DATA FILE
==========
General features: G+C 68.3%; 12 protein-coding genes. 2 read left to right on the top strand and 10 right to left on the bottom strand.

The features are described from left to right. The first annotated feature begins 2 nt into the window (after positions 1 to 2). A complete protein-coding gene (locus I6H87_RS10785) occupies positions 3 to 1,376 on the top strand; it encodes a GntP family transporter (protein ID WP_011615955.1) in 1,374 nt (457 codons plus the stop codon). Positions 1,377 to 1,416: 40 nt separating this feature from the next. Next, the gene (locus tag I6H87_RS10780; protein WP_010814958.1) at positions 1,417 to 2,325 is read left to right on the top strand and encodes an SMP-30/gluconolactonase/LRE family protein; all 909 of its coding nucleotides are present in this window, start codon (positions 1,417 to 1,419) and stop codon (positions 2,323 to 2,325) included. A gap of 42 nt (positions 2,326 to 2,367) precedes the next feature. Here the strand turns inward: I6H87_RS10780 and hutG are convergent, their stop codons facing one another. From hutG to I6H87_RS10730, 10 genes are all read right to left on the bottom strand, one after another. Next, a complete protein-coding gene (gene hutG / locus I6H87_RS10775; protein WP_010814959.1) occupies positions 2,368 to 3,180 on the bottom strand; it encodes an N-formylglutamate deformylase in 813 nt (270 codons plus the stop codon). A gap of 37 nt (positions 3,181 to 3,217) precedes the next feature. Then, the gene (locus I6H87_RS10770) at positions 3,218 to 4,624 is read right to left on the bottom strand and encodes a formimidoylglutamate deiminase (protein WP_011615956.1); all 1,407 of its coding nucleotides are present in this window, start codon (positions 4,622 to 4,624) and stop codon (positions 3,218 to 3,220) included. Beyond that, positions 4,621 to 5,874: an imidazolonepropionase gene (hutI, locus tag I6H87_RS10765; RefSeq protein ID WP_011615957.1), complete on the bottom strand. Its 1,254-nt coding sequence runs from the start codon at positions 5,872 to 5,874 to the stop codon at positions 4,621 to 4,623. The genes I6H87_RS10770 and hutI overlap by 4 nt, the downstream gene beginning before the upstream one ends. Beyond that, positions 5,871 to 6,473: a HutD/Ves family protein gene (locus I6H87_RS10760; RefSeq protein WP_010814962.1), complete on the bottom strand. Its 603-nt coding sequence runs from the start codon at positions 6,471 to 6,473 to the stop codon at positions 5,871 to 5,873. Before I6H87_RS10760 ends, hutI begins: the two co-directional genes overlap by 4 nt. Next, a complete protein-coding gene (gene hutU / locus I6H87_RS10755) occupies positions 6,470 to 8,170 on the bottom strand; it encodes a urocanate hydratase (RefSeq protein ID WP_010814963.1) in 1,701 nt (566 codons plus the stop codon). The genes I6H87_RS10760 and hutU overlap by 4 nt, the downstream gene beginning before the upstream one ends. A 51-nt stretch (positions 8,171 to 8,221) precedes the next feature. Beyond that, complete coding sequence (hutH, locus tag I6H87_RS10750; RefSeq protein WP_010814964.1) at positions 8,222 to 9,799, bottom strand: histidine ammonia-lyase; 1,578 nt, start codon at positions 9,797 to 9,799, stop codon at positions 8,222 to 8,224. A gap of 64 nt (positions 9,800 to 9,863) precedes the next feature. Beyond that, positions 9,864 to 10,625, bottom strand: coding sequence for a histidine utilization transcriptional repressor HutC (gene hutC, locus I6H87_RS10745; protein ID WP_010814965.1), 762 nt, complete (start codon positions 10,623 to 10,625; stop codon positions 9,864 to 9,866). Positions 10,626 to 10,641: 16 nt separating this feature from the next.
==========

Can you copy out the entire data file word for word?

General features: G+C 68.3%; 12 protein-coding genes. 2 read left to right on the top strand and 10 right to left on the bottom strand.

The features are described from left to right. The first annotated feature begins 2 nt into the window (after positions 1 to 2). A complete protein-coding gene (locus I6H87_RS10785) occupies positions 3 to 1,376 on the top strand; it encodes a GntP family transporter (protein ID WP_011615955.1) in 1,374 nt (457 codons plus the stop codon). Positions 1,377 to 1,416: 40 nt separating this feature from the next. Next, the gene (locus tag I6H87_RS10780; protein WP_010814958.1) at positions 1,417 to 2,325 is read left to right on the top strand and encodes an SMP-30/gluconolactonase/LRE family protein; all 909 of its coding nucleotides are present in this window, start codon (positions 1,417 to 1,419) and stop codon (positions 2,323 to 2,325) included. A gap of 42 nt (positions 2,326 to 2,367) precedes the next feature. Here the strand turns inward: I6H87_RS10780 and hutG are convergent, their stop codons facing one another. From hutG to I6H87_RS10730, 10 genes are all read right to left on the bottom strand, one after another. Next, a complete protein-coding gene (gene hutG / locus I6H87_RS10775; protein WP_010814959.1) occupies positions 2,368 to 3,180 on the bottom strand; it encodes an N-formylglutamate deformylase in 813 nt (270 codons plus the stop codon). A gap of 37 nt (positions 3,181 to 3,217) precedes the next feature. Then, the gene (locus I6H87_RS10770) at positions 3,218 to 4,624 is read right to left on the bottom strand and encodes a formimidoylglutamate deiminase (protein WP_011615956.1); all 1,407 of its coding nucleotides are present in this window, start codon (positions 4,622 to 4,624) and stop codon (positions 3,218 to 3,220) included. Beyond that, positions 4,621 to 5,874: an imidazolonepropionase gene (hutI, locus tag I6H87_RS10765; RefSeq protein ID WP_011615957.1), complete on the bottom strand. Its 1,254-nt coding sequence runs from the start codon at positions 5,872 to 5,874 to the stop codon at positions 4,621 to 4,623. The genes I6H87_RS10770 and hutI overlap by 4 nt, the downstream gene beginning before the upstream one ends. Beyond that, positions 5,871 to 6,473: a HutD/Ves family protein gene (locus I6H87_RS10760; RefSeq protein WP_010814962.1), complete on the bottom strand. Its 603-nt coding sequence runs from the start codon at positions 6,471 to 6,473 to the stop codon at positions 5,871 to 5,873. Before I6H87_RS10760 ends, hutI begins: the two co-directional genes overlap by 4 nt. Next, a complete protein-coding gene (gene hutU / locus I6H87_RS10755) occupies positions 6,470 to 8,170 on the bottom strand; it encodes a urocanate hydratase (RefSeq protein ID WP_010814963.1) in 1,701 nt (566 codons plus the stop codon). The genes I6H87_RS10760 and hutU overlap by 4 nt, the downstream gene beginning before the upstream one ends. A 51-nt stretch (positions 8,171 to 8,221) precedes the next feature. Beyond that, complete coding sequence (hutH, locus tag I6H87_RS10750; RefSeq protein WP_010814964.1) at positions 8,222 to 9,799, bottom strand: histidine ammonia-lyase; 1,578 nt, start codon at positions 9,797 to 9,799, stop codon at positions 8,222 to 8,224. A gap of 64 nt (positions 9,800 to 9,863) precedes the next feature. Beyond that, positions 9,864 to 10,625, bottom strand: coding sequence for a histidine utilization transcriptional repressor HutC (gene hutC, locus I6H87_RS10745; protein ID WP_010814965.1), 762 nt, complete (start codon positions 10,623 to 10,625; stop codon positions 9,864 to 9,866). Positions 10,626 to 10,641: 16 nt separating this feature from the next.